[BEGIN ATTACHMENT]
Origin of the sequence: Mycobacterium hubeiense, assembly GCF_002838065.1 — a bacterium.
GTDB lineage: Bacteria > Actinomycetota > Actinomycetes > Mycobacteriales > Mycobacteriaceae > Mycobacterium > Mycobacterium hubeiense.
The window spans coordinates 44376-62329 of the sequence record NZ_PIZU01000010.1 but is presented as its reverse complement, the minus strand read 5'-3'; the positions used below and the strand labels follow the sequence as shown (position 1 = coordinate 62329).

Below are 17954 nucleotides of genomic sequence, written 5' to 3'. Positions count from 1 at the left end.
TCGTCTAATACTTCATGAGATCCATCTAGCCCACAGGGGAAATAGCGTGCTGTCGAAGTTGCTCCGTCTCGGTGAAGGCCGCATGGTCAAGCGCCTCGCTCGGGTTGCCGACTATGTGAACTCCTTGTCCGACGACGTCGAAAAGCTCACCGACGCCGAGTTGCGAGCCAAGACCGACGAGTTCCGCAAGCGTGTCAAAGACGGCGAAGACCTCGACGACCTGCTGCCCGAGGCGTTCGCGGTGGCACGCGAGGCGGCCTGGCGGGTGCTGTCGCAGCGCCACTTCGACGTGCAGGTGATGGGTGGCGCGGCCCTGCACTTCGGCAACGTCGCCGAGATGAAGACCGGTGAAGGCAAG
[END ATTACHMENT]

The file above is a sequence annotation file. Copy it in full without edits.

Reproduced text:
Origin of the sequence: Mycobacterium hubeiense, assembly GCF_002838065.1 — a bacterium.
GTDB lineage: Bacteria > Actinomycetota > Actinomycetes > Mycobacteriales > Mycobacteriaceae > Mycobacterium > Mycobacterium hubeiense.
The window spans coordinates 44376-62329 of the sequence record NZ_PIZU01000010.1 but is presented as its reverse complement, the minus strand read 5'-3'; the positions used below and the strand labels follow the sequence as shown (position 1 = coordinate 62329).

Below are 17954 nucleotides of genomic sequence, written 5' to 3'. Positions count from 1 at the left end.
TCGTCTAATACTTCATGAGATCCATCTAGCCCACAGGGGAAATAGCGTGCTGTCGAAGTTGCTCCGTCTCGGTGAAGGCCGCATGGTCAAGCGCCTCGCTCGGGTTGCCGACTATGTGAACTCCTTGTCCGACGACGTCGAAAAGCTCACCGACGCCGAGTTGCGAGCCAAGACCGACGAGTTCCGCAAGCGTGTCAAAGACGGCGAAGACCTCGACGACCTGCTGCCCGAGGCGTTCGCGGTGGCACGCGAGGCGGCCTGGCGGGTGCTGTCGCAGCGCCACTTCGACGTGCAGGTGATGGGTGGCGCGGCCCTGCACTTCGGCAACGTCGCCGAGATGAAGACCGGTGAAGGCAAG